Saturday, March 5, 2011

Fire Season by Philip Connors

Connors spends summers in a 7'X7' fire lookout at 10,000 feet in the Gila Wilderness (northern New Mexico, south and west to the Grand Canyon), an area preserved, unroaded, unpopulated. On most days he can see 100 miles in every direction. He's “seen lunar eclipses and desert sandstorms and lightning that made [his] hair stand on end.” (4) He has watched deer and elk and seen pine trees explode.
“The life of a lookout,” he says, “is a blend of monotony, geometry, and poetry, with healthy dollops of frivolity and sloth.” (6)
He weaves in the history of the area as he recounts his experiences. It had been the policy of the Forest Service to put out all fires as soon as possible. By the late 1960s, however, it became evident that the practice had warped whole ecosystems. Some fires were tentatively let run unchecked at the end of the fire season. The results were positive and controlled burns are now allowed.
Connors tells of leaving his winter bar tending job, packing boxes to be later delivered by mules, and then hiking the five and a half miles with his companion pound dog, Alice. He cleans his cabin of rat droppings, dead deer mice, moths and dirt (some wilderness hiker has broken a window). He is ten days on, in this place of over a million uninhabited acres, then four days off. He hikes the five and a half miles every other weekend to rendezvous with his wife and take a shower.
Readers are treated to Connors' eloquent account of solitude, the whisper/whistle/moan/roar of the wind, shedding of the social world, radioing in weather observations, braving snakes and battling insects.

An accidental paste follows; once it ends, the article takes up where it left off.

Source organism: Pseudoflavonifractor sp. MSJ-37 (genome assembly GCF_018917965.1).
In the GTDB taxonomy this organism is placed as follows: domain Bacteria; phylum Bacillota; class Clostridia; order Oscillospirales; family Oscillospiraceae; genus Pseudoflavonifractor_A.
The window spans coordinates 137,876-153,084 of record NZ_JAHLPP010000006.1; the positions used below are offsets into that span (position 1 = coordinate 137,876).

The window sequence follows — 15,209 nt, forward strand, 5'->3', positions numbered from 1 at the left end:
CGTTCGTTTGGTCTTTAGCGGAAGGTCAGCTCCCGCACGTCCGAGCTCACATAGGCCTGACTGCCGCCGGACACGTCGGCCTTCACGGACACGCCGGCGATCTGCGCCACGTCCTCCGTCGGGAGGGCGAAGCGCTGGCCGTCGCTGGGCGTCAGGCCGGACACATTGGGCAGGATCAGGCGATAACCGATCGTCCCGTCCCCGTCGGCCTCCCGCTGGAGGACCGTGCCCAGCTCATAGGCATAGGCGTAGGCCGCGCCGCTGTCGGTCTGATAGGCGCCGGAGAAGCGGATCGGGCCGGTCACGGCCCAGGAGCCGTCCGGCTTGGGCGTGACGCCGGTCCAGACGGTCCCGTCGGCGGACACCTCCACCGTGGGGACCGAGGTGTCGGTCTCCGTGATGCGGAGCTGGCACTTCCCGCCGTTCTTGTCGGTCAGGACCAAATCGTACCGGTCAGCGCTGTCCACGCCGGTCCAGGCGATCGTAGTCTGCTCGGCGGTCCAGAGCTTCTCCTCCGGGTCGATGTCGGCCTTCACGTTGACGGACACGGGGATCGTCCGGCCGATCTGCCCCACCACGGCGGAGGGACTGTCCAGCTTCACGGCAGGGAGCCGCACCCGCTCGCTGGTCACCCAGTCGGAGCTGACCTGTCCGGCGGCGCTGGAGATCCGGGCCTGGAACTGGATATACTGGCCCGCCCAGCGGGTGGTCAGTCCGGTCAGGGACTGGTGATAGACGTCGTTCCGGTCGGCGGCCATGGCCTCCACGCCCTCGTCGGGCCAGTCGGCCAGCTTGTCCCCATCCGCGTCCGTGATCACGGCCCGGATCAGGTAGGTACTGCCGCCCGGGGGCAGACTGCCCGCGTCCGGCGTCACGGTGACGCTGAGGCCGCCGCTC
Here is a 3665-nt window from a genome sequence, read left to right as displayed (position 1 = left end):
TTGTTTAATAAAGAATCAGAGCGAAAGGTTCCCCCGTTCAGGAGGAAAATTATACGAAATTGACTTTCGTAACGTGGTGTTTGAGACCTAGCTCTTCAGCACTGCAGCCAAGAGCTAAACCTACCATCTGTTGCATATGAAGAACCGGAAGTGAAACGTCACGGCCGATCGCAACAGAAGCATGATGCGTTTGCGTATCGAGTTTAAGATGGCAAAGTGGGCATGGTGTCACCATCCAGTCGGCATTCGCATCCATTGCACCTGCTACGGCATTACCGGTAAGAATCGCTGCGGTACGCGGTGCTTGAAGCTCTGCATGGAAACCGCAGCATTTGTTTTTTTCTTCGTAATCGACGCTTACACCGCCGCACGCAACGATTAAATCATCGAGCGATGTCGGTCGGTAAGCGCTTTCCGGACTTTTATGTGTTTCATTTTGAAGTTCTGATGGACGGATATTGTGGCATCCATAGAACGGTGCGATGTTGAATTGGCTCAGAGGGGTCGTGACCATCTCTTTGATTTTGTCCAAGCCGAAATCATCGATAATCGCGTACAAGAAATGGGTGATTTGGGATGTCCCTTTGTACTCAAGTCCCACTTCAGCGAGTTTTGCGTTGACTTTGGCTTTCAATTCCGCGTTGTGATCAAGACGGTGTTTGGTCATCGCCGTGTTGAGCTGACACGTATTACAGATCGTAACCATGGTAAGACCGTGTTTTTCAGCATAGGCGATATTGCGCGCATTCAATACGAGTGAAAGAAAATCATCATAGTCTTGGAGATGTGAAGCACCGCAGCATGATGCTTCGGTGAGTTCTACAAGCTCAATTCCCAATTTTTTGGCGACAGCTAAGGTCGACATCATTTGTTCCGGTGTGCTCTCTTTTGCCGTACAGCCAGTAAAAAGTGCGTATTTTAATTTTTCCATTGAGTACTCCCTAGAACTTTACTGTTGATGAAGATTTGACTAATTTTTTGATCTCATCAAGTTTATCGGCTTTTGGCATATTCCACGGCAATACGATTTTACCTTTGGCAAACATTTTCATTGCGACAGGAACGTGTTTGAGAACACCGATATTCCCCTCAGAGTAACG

At one point a fire is heading directly toward him. He reviews his options. If all else fails he could tread water in the cistern for a couple of hours. Maybe he would be rescued by a helicopter. He might have to resort to his fire shelter, a sort of tent that reflects radiant heat and traps breathable air.
It is a dangerous line of work. Yet, he says, “If there is a better job anywhere on the planet, I'd like to know what it is.” (4)
Connors' book was a delight to read except for the excerpts from Kerouac's journal written while Kerouac was a lookout in 1956 in the Mt. Baker National Forest. Kerouac's strange ramblings mar Connors' fine prose, but not enough to keep me from recommending this book.  It is a great tale of solitary adventure. 

ecco books, 256 pages
An advanced reading copy of this book was provided by ecco books (HaperCollins) for the purpose of this review.

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